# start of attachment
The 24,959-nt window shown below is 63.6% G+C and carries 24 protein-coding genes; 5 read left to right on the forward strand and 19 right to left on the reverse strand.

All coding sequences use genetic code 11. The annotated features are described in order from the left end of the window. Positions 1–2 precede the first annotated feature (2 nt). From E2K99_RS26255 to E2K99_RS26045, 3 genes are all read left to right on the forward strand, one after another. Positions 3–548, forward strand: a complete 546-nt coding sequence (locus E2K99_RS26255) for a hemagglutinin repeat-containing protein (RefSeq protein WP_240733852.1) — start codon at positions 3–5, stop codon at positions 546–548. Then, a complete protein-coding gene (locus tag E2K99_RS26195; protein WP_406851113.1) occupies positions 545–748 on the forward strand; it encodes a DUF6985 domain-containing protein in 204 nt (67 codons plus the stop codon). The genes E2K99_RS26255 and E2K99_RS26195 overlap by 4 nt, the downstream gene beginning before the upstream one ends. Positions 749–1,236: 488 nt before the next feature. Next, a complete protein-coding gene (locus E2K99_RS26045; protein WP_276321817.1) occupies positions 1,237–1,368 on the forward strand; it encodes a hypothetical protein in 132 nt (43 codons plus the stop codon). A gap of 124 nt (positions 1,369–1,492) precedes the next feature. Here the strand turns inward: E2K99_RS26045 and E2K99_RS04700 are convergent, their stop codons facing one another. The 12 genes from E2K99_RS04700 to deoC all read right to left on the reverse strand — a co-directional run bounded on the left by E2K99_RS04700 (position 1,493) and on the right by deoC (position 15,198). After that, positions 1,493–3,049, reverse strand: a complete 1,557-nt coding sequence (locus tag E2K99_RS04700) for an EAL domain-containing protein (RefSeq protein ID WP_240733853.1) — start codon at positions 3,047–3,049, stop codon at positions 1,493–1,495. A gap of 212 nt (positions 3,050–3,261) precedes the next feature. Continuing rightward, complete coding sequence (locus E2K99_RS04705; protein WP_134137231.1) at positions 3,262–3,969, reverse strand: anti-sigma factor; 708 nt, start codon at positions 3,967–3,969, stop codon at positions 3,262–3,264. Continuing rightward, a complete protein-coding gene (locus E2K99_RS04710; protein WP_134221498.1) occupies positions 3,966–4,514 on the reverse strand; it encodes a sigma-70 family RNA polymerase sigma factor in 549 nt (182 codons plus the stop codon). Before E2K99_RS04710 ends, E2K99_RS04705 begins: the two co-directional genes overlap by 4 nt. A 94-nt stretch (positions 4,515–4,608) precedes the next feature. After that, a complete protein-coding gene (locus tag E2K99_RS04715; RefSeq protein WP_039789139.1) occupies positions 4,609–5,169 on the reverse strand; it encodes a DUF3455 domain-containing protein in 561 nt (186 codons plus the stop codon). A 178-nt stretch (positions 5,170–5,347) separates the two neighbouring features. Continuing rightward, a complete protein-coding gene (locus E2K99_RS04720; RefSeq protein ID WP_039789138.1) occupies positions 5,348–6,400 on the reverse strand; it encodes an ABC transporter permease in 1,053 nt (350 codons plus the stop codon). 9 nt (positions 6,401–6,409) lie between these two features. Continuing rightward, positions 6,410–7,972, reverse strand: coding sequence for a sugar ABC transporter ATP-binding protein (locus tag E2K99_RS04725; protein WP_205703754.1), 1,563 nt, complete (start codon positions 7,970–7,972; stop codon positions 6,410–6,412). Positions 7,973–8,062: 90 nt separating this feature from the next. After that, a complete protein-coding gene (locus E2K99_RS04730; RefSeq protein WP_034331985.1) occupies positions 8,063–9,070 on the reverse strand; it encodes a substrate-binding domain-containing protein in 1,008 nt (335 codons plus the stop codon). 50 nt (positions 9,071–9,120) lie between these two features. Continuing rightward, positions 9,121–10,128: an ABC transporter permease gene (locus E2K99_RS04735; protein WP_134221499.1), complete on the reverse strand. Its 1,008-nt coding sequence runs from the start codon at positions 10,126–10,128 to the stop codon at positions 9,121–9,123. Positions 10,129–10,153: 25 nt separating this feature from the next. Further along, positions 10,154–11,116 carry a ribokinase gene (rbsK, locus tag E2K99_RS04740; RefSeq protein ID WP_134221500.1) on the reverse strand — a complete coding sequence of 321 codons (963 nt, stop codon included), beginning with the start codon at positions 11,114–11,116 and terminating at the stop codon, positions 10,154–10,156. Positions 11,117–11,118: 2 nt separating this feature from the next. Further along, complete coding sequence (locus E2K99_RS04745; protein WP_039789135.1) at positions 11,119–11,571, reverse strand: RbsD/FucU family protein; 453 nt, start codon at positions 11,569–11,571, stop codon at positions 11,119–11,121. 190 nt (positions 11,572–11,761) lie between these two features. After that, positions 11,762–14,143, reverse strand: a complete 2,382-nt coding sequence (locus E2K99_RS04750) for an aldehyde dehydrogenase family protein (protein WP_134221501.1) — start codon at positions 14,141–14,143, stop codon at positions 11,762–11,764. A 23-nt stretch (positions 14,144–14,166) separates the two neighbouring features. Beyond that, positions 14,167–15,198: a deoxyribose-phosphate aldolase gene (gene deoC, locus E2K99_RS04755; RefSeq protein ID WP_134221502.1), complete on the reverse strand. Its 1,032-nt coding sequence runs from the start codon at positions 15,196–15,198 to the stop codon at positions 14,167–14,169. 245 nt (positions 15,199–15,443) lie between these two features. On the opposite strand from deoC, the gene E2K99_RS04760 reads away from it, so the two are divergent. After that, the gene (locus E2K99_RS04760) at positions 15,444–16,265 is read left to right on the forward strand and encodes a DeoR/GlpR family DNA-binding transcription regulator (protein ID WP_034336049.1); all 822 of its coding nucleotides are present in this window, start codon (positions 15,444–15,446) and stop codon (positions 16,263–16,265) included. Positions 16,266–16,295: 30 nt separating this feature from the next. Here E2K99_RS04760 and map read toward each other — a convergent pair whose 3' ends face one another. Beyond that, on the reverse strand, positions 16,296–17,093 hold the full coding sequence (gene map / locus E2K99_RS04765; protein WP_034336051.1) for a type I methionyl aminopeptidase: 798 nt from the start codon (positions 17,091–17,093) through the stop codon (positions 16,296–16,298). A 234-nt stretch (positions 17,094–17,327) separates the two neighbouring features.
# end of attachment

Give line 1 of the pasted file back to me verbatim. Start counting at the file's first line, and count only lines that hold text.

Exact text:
The 24,959-nt window shown below is 63.6% G+C and carries 24 protein-coding genes; 5 read left to right on the forward strand and 19 right to left on the reverse strand.